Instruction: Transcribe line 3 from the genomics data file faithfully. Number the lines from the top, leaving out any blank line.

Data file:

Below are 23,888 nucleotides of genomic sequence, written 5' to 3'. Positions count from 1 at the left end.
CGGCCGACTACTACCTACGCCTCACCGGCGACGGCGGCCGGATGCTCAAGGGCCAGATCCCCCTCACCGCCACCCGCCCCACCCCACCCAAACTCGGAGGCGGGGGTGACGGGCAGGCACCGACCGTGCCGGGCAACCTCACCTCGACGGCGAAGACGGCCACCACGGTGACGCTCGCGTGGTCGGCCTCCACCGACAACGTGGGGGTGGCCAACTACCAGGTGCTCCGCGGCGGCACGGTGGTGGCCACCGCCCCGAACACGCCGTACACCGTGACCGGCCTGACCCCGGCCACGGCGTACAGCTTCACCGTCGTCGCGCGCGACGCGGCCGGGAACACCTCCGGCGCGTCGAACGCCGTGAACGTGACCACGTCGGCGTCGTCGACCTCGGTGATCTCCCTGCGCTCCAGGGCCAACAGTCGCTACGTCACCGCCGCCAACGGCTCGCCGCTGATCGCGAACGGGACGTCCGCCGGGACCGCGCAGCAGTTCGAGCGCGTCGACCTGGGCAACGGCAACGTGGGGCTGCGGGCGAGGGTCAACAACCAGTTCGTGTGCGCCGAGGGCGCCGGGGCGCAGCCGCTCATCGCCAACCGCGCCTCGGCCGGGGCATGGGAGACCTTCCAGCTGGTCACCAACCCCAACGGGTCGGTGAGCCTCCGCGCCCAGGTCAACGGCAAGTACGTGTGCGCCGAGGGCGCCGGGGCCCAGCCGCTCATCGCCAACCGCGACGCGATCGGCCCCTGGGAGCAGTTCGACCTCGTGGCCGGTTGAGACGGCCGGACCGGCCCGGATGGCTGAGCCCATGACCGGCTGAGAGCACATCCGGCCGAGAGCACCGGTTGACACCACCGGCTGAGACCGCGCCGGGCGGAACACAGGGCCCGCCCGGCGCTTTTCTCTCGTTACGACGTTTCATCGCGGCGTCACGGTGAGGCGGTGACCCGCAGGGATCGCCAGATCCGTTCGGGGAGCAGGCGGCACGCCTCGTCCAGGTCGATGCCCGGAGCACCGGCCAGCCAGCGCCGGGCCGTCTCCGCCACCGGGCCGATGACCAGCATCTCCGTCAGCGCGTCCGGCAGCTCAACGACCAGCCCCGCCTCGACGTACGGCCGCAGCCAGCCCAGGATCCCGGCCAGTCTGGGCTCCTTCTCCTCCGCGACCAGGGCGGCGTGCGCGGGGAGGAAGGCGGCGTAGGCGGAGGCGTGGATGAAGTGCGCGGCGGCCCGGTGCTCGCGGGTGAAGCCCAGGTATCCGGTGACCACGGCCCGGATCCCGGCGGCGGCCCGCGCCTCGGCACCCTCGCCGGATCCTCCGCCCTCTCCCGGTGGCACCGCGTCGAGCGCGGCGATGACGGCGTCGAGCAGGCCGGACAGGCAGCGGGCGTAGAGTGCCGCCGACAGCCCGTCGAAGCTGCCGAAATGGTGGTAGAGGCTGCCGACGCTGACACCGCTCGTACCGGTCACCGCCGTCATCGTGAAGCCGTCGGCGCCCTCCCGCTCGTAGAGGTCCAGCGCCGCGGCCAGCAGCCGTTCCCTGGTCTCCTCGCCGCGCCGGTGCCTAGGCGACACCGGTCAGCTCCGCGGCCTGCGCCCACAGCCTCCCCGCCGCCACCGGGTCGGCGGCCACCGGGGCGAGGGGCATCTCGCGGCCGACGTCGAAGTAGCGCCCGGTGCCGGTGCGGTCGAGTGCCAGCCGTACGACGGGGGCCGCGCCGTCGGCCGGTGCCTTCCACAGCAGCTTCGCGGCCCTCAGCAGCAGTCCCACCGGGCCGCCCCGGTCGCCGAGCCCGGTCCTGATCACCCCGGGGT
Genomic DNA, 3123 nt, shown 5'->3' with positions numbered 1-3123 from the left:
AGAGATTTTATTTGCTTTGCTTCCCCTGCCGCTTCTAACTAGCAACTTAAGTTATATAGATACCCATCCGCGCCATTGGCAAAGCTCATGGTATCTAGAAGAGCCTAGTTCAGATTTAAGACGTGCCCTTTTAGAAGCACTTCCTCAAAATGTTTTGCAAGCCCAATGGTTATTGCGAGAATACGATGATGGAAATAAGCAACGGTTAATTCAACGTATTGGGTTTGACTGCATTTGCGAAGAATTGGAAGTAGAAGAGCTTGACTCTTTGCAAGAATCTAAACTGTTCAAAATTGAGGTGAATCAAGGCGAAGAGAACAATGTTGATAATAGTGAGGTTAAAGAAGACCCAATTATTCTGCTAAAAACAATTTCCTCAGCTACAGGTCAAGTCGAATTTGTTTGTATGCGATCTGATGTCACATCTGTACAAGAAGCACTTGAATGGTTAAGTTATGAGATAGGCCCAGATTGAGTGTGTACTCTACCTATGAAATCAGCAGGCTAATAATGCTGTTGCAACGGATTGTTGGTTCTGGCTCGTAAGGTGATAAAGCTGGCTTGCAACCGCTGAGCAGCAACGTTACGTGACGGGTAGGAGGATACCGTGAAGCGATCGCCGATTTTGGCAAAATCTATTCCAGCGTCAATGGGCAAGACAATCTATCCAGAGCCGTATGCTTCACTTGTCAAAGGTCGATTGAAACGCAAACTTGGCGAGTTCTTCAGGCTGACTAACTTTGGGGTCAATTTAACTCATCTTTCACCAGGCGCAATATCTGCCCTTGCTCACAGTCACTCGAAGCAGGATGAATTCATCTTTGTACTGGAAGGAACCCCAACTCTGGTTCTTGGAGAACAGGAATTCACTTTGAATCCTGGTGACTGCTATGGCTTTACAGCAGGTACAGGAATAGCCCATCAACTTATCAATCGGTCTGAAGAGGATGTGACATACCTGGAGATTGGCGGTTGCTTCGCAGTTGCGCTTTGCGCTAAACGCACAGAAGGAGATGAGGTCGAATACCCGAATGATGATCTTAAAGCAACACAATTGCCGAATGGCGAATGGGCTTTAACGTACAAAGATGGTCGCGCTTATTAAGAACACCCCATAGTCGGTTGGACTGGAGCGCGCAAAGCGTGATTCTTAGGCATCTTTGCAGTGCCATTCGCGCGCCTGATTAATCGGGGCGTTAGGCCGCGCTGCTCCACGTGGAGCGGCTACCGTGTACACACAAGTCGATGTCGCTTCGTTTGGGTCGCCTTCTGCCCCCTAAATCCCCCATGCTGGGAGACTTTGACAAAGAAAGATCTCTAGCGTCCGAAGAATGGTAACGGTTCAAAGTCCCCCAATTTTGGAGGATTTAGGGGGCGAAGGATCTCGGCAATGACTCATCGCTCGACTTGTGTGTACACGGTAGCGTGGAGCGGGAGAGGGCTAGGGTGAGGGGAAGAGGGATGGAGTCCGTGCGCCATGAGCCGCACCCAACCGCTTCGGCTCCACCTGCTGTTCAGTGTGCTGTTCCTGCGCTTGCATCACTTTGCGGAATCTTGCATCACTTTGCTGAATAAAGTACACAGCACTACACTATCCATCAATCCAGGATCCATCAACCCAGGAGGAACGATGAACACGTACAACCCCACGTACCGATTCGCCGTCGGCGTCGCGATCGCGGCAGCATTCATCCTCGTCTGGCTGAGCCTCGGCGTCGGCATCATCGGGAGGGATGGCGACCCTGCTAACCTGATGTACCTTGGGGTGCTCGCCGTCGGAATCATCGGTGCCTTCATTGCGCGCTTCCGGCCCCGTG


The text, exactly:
Genomic DNA, 3123 nt, shown 5'->3' with positions numbered 1-3123 from the left: